Mel Tillis, 85, country star known for his songs and his stutter

Lonnie Melvin Tillis was born in Tampa. His father, Lonnie Lee, worked as a baker and played harmonica and guitar. His mother, former Burma Rogers, came from a musical family. Together with the rousing hymns of the Baptist church, Mel Tillis’s parents instilled in him an early love of music.
Mr. Tillis served in the Air Force from 1951-1955. After that he briefly attended college in Florida and worked for a railroad and as a truck driver before moving to Nashville in 1957. There he landed a songwriting job with Cedarwood Publishing for $50 a week.
He signed a contract with Columbia Records in 1958 but did not enjoy success until five years later, and then only of the middling variety, when “How Come Your Dog Don’t Bite Nobody but Me,” a novelty number he sang with Pierce, reached the country Top 40.
Mr. Tillis went on to record for a number of labels and release some 60 albums, among them “Mel & Nancy” (1981), a collection of duets with the daughter of his friend Frank Sinatra. He also had minor roles in comedic action films, including “Smokey and the Bandit II” (1980) and “The Cannonball Run” (1981) and appeared regularly on TV talk and variety shows including “The Tonight Show” and “The Glen Campbell Goodtime Hour.”
A savvy entrepreneur, Mr. Tillis established a number of successful business ventures, including song publishing and film production companies, a music theater in Branson, Mo., and a 1,400-acre working farm, where he raised cattle, corn, and tobacco, in Ashland City, Tenn., west of Nashville.
He leaves his longtime partner, Kathy DeMonaco; his first wife and the mother of five of his children, Doris Tillis; a sister, Linda Crosby; a brother, Richard; five daughters, Pam, Connie, Cindy Shorey, Carrie April, and Hannah Puryear; a son, Mel Jr., six grandchildren; and a great-grandchild.
His daughter Pam, a singer and songwriter, released a tribute album to him, “It’s All Relative: Tillis Sings Tillis,” in 2002.
Exploiting his speech impediment for laughs might not have been politically correct, but Mr. Tillis knew that living with a disability had its serious side. “Stuttering brings out some very strange reactions,” he wrote in his autobiography. “It makes some folks feel nervous and uncomfortable, while others laugh because they find it funny. A lot of people think I’m putting it on. But I don’t worry about that because people who stutter know I stutter. And that’s what counts.
“Yes, I’ve made a lot of money talking this way. But I didn’t ask to be called the singer who stutters. Sometimes I feel the stutter is bigger than the song. I like to think that I have some God-given talent, too.” link

Senator Al Franken

1'm good enough...I'm smart enough...and doggone it, people like me.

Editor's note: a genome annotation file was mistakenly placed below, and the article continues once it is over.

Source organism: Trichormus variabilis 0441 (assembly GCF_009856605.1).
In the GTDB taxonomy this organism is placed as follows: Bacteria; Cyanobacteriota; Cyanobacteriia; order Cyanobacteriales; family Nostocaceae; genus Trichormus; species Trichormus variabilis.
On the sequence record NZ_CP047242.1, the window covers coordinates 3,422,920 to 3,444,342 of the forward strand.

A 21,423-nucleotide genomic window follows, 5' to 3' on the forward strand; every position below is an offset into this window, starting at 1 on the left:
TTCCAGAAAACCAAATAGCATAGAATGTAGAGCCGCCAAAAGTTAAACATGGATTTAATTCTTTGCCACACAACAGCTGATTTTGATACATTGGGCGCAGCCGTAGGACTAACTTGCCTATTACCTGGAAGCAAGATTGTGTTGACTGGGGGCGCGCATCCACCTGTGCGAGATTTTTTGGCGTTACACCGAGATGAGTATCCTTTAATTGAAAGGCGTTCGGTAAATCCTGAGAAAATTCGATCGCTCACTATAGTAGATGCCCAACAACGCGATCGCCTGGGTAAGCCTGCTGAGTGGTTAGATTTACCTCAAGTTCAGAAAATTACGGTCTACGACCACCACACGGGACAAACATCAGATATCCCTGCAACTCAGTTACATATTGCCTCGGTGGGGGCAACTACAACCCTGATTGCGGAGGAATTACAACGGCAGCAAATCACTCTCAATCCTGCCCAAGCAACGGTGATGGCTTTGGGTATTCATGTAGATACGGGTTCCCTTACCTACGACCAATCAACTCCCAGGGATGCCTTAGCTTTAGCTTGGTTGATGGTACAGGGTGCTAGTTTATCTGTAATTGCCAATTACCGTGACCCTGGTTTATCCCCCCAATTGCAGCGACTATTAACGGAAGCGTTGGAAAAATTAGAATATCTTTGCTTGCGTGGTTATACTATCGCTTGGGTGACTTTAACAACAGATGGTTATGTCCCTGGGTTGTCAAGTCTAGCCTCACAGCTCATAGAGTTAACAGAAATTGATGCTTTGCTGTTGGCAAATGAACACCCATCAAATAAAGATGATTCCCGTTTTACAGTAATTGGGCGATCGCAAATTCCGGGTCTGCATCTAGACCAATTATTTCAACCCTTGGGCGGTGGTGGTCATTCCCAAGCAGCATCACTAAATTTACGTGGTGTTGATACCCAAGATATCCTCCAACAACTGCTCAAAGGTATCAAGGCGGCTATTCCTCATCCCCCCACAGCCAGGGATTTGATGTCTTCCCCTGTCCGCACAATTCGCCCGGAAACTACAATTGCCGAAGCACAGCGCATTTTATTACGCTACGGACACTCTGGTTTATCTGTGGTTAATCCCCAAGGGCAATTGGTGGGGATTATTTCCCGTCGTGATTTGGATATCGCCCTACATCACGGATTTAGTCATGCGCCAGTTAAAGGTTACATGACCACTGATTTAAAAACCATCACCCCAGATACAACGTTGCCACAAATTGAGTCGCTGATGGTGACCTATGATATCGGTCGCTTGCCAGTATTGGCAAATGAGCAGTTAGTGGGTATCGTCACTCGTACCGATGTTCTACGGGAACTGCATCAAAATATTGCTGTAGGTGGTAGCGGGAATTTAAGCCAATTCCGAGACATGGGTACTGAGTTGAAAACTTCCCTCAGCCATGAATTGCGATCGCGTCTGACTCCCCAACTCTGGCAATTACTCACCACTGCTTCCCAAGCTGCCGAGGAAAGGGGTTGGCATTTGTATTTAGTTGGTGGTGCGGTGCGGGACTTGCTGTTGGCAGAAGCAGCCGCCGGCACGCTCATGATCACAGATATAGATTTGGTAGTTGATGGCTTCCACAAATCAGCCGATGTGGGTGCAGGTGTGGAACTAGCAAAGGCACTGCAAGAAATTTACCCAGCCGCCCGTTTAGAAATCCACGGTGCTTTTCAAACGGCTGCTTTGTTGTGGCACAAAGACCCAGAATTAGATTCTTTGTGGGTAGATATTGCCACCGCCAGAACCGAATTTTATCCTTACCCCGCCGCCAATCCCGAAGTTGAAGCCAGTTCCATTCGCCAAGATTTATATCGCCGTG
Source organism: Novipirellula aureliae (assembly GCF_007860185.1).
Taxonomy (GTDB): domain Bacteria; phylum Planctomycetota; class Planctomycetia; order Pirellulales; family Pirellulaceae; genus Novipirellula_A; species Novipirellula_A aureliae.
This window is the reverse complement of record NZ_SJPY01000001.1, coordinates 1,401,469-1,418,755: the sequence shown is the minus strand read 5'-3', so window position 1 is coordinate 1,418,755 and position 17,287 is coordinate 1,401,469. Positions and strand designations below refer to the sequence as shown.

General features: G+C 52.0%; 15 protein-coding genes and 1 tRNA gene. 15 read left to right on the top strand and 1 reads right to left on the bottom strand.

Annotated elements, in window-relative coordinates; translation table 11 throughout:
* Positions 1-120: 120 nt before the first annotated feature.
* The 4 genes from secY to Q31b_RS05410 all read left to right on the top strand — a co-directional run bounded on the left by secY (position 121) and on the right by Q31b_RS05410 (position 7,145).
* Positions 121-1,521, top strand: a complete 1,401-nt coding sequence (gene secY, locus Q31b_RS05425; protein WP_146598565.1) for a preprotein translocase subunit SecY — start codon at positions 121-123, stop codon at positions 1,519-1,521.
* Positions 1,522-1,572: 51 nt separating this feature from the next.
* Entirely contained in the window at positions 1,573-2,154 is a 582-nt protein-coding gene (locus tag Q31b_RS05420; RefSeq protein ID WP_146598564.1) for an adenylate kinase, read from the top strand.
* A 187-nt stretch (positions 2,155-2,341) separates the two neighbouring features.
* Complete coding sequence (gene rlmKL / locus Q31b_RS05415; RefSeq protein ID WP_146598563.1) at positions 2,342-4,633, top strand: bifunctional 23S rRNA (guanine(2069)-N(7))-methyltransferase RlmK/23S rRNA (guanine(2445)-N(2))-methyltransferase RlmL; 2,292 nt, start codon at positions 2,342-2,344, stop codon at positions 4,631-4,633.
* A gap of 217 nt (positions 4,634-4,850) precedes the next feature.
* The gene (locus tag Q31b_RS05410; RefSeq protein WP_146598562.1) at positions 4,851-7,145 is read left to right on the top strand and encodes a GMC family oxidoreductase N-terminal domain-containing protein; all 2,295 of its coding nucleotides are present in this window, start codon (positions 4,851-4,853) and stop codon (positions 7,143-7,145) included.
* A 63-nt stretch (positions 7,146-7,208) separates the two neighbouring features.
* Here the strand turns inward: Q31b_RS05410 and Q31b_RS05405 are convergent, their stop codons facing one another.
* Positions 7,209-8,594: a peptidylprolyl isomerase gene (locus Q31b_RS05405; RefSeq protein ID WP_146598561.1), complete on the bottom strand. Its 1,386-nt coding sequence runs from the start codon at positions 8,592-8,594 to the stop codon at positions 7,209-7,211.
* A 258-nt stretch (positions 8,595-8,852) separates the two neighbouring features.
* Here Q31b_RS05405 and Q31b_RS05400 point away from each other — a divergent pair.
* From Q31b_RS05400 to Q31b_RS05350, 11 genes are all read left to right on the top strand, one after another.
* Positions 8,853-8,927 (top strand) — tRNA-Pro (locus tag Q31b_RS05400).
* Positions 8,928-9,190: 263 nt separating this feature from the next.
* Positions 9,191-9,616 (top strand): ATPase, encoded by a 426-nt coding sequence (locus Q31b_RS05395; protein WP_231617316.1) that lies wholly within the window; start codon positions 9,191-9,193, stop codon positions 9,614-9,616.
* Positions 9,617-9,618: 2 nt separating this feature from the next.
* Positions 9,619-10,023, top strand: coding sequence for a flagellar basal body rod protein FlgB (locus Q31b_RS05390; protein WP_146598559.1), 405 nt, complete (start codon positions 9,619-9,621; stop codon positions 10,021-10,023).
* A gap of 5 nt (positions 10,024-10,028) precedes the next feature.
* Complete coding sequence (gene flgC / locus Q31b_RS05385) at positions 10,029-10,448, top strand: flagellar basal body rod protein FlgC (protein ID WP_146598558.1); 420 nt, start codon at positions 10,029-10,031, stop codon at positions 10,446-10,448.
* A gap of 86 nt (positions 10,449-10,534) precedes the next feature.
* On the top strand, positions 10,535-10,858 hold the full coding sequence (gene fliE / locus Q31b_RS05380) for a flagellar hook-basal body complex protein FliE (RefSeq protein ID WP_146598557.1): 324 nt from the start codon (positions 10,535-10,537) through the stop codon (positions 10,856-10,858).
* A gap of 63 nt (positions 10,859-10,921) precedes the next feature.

Remember Al Franken as Stuart Smalley on Saturday Night Live? (If not, see below)

Apparently some didn't care for now Senator Franken's attention.

Sen. Al Franken Hit With Second Groping Allegation

Poker Presenter Leeann Tweeden Accuses Al Franken of Sexual Misconduct

Doggone it Al...Some really don't like you.

https://youtu.be/6ldAQ6Rh5ZI

What EPA chief Scott Pruitt promised — and what he’s done

...Pruitt is the most unorthodox EPA administrator in decades, an avowed critic of the agency who has alienated much of his career staff. He’s spent heavily on travel to meet with business executives and GOP leaders, who want to see a much weaker EPA and could back Pruitt in a future political campaign. He has declined to disclose his daily schedule, employs a large entourage of bodyguards and built a “privacy booth” for communications in his office. He has questioned manmade climate change and kicked respected scientists off his advisory boards, replacing them with representatives from the businesses and the states he regulates. Still, Pruitt, who regularly references his Christian faith, says God wants people to be stewards of the earth. And an agency spokesman said that so far, Pruitt has visited more than 25 states, taken action on major Obama-era regulations and the nation’s most-polluted sites, and increased the number of EPA enforcement agents, which had declined under the previous administration. To get beyond the rhetoric and competing claims, POLITICO compared EPA’s Federal Register filings for the first eight months of the Trump administration with the same period for Obama’s presidency in 2009. They show a significant increase in how often the agency has withdrawn or delayed regulations this year, along with a decrease in new regulations. The data also show that Pruitt has sped up approvals of state plans to battle air pollution — a fact that his allies consider a sign of progress, but which environmentalists cite as evidence that he is rubber-stamping lax plans...more